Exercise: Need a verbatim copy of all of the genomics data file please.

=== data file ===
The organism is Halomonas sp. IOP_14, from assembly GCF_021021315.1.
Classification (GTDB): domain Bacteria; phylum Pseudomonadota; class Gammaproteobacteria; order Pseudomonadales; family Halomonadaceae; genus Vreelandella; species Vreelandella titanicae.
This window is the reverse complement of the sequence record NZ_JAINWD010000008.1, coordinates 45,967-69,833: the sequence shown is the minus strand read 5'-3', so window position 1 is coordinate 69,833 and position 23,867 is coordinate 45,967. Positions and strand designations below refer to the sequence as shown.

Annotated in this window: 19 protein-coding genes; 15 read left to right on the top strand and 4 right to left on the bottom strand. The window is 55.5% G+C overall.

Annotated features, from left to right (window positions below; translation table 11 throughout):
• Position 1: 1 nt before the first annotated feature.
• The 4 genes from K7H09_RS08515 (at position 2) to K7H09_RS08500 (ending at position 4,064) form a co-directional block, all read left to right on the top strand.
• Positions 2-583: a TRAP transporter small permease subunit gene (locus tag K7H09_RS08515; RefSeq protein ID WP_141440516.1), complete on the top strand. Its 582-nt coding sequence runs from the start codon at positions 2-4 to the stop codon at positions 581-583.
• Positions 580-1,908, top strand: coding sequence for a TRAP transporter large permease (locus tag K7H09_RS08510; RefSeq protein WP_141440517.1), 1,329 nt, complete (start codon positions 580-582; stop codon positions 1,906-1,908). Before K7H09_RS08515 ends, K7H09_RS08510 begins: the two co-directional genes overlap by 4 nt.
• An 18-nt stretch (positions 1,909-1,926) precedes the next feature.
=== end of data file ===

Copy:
The organism is Halomonas sp. IOP_14, from assembly GCF_021021315.1.
Classification (GTDB): domain Bacteria; phylum Pseudomonadota; class Gammaproteobacteria; order Pseudomonadales; family Halomonadaceae; genus Vreelandella; species Vreelandella titanicae.
This window is the reverse complement of the sequence record NZ_JAINWD010000008.1, coordinates 45,967-69,833: the sequence shown is the minus strand read 5'-3', so window position 1 is coordinate 69,833 and position 23,867 is coordinate 45,967. Positions and strand designations below refer to the sequence as shown.

Annotated in this window: 19 protein-coding genes; 15 read left to right on the top strand and 4 right to left on the bottom strand. The window is 55.5% G+C overall.

Annotated features, from left to right (window positions below; translation table 11 throughout):
• Position 1: 1 nt before the first annotated feature.
• The 4 genes from K7H09_RS08515 (at position 2) to K7H09_RS08500 (ending at position 4,064) form a co-directional block, all read left to right on the top strand.
• Positions 2-583: a TRAP transporter small permease subunit gene (locus tag K7H09_RS08515; RefSeq protein ID WP_141440516.1), complete on the top strand. Its 582-nt coding sequence runs from the start codon at positions 2-4 to the stop codon at positions 581-583.
• Positions 580-1,908, top strand: coding sequence for a TRAP transporter large permease (locus tag K7H09_RS08510; RefSeq protein WP_141440517.1), 1,329 nt, complete (start codon positions 580-582; stop codon positions 1,906-1,908). Before K7H09_RS08515 ends, K7H09_RS08510 begins: the two co-directional genes overlap by 4 nt.
• An 18-nt stretch (positions 1,909-1,926) precedes the next feature.